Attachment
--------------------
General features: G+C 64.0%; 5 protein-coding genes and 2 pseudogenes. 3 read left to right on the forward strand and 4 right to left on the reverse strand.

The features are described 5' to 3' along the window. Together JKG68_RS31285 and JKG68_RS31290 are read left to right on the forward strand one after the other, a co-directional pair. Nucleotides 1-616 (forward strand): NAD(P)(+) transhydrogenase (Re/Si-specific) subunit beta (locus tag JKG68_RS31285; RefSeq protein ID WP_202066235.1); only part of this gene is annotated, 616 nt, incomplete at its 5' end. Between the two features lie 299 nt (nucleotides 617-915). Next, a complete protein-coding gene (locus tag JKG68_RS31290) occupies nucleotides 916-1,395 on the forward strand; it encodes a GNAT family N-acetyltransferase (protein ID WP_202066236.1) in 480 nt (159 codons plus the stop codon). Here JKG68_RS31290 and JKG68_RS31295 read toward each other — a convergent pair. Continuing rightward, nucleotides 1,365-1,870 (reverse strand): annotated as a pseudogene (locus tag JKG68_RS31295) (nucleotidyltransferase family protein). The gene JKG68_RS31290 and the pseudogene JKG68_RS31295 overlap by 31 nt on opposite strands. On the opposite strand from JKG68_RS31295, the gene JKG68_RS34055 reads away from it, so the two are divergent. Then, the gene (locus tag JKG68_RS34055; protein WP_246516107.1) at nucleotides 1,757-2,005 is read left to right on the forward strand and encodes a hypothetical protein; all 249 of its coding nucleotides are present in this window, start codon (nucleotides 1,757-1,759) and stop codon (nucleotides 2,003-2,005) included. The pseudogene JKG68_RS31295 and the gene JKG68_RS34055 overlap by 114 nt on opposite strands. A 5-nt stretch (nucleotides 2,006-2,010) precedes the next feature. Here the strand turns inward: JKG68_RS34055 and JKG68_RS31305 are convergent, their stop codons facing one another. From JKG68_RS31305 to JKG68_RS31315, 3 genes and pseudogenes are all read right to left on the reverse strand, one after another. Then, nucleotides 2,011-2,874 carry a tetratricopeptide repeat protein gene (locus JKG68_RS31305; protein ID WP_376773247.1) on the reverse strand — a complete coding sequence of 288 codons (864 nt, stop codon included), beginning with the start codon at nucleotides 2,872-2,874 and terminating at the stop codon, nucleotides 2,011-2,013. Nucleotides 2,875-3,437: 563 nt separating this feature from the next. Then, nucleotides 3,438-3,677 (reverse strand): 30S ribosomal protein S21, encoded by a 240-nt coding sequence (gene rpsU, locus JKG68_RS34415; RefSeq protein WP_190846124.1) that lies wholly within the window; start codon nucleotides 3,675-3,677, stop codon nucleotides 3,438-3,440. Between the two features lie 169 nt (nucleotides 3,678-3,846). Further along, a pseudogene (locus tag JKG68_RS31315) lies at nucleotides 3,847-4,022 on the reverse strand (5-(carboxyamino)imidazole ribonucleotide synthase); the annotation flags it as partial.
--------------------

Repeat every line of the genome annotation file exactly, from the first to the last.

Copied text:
General features: G+C 64.0%; 5 protein-coding genes and 2 pseudogenes. 3 read left to right on the forward strand and 4 right to left on the reverse strand.

The features are described 5' to 3' along the window. Together JKG68_RS31285 and JKG68_RS31290 are read left to right on the forward strand one after the other, a co-directional pair. Nucleotides 1-616 (forward strand): NAD(P)(+) transhydrogenase (Re/Si-specific) subunit beta (locus tag JKG68_RS31285; RefSeq protein ID WP_202066235.1); only part of this gene is annotated, 616 nt, incomplete at its 5' end. Between the two features lie 299 nt (nucleotides 617-915). Next, a complete protein-coding gene (locus tag JKG68_RS31290) occupies nucleotides 916-1,395 on the forward strand; it encodes a GNAT family N-acetyltransferase (protein ID WP_202066236.1) in 480 nt (159 codons plus the stop codon). Here JKG68_RS31290 and JKG68_RS31295 read toward each other — a convergent pair. Continuing rightward, nucleotides 1,365-1,870 (reverse strand): annotated as a pseudogene (locus tag JKG68_RS31295) (nucleotidyltransferase family protein). The gene JKG68_RS31290 and the pseudogene JKG68_RS31295 overlap by 31 nt on opposite strands. On the opposite strand from JKG68_RS31295, the gene JKG68_RS34055 reads away from it, so the two are divergent. Then, the gene (locus tag JKG68_RS34055; protein WP_246516107.1) at nucleotides 1,757-2,005 is read left to right on the forward strand and encodes a hypothetical protein; all 249 of its coding nucleotides are present in this window, start codon (nucleotides 1,757-1,759) and stop codon (nucleotides 2,003-2,005) included. The pseudogene JKG68_RS31295 and the gene JKG68_RS34055 overlap by 114 nt on opposite strands. A 5-nt stretch (nucleotides 2,006-2,010) precedes the next feature. Here the strand turns inward: JKG68_RS34055 and JKG68_RS31305 are convergent, their stop codons facing one another. From JKG68_RS31305 to JKG68_RS31315, 3 genes and pseudogenes are all read right to left on the reverse strand, one after another. Then, nucleotides 2,011-2,874 carry a tetratricopeptide repeat protein gene (locus JKG68_RS31305; protein ID WP_376773247.1) on the reverse strand — a complete coding sequence of 288 codons (864 nt, stop codon included), beginning with the start codon at nucleotides 2,872-2,874 and terminating at the stop codon, nucleotides 2,011-2,013. Nucleotides 2,875-3,437: 563 nt separating this feature from the next. Then, nucleotides 3,438-3,677 (reverse strand): 30S ribosomal protein S21, encoded by a 240-nt coding sequence (gene rpsU, locus JKG68_RS34415; RefSeq protein WP_190846124.1) that lies wholly within the window; start codon nucleotides 3,675-3,677, stop codon nucleotides 3,438-3,440. Between the two features lie 169 nt (nucleotides 3,678-3,846). Further along, a pseudogene (locus tag JKG68_RS31315) lies at nucleotides 3,847-4,022 on the reverse strand (5-(carboxyamino)imidazole ribonucleotide synthase); the annotation flags it as partial.